There's been a lot of outrage recently over a joke which appeared in the trailer of Vince Vaughn's new movie, The Dilemma. Now... my support for LGBT Political and Social issues is unequivocal. In that past there have been times where I've wavered, but right now, I can safety and happily say that there is no part of the "radical gay agenda" (as the Right refers to it) that I am not behind 100%. I'll go into what that exactly means, to me, in a moment, but suffice to say, that the LGBT community has a staunch ally and supporter in this blogger.
That being said? This joke is fine. This joke in not homophobic. This joke is not even harmful In fact... I'll go so far as to say that this joke actually illustrates the very point that outrage appears to be all about in the first place! Now, I realize that I probably have a bunch of people saying, "You just don't GET it!" All I ask is that you give me a few paragraphs to explain my point, and show you that, yes, I actually do get it. In fact, I can absolutely empathize with you on the very issue of casual pejoratives.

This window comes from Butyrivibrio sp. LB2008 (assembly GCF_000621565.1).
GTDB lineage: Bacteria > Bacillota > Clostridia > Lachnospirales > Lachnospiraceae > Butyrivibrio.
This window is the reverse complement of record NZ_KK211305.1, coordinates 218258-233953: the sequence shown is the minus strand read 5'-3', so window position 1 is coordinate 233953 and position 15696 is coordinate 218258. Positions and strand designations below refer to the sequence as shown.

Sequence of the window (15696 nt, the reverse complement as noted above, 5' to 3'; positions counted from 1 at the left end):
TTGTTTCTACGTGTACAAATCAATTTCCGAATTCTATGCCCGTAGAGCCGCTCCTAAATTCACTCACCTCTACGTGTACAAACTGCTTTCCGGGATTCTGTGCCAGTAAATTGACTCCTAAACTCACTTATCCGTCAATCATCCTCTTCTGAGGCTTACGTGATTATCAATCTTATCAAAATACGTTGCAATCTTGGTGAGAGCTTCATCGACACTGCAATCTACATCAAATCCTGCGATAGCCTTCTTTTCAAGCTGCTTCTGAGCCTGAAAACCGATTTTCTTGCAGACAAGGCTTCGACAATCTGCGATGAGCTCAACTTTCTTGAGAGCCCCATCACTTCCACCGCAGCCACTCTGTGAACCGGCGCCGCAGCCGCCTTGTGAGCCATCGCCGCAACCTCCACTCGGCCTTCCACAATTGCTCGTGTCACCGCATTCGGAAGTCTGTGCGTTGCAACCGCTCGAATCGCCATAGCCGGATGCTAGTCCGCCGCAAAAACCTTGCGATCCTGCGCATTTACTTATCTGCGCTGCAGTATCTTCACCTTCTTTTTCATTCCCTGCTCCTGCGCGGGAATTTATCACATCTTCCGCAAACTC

Anyway, for those who have been living under a rock, here's the joke:
"Electric cars are gay. I mean, not 'homosexual' gay but 'my parents are chaperoning the dance' gay."OK... I am in complete agreement with GLAAD, etc... that the word "gay" should not be used as a casual pejorative. The thing is? The way I interpreted this joke, when I first heard it? Is that this is exactly what the joke is saying as well!
To me, the whole point of the joke, the only way it really works, the only interpretation by which it is the least bit funny, is as an acknowledgement that we use the word “gay” to mean “bad” or “stupid” when it shouldnt' be used that way! The very fact that they whole joke revolves around him having to make that awkward clarification, I took as evidence that, at best, this is a clumsy descriptor, and for the sake of clear communication, if nothing else, it really needs to go.
Do I really believe that he's trying to make some profound socio-political point here? Oh, heck no! It is Vince Vaughn, after all! But given the context as I saw it - and hey: I could be wrong! - but given that, if you can’t see beyond the mere use of the word, and find the deeper meaning here (and you don’t have to go that deep, it is Vince Vaughn after all!) then you are just being too sensitive about it!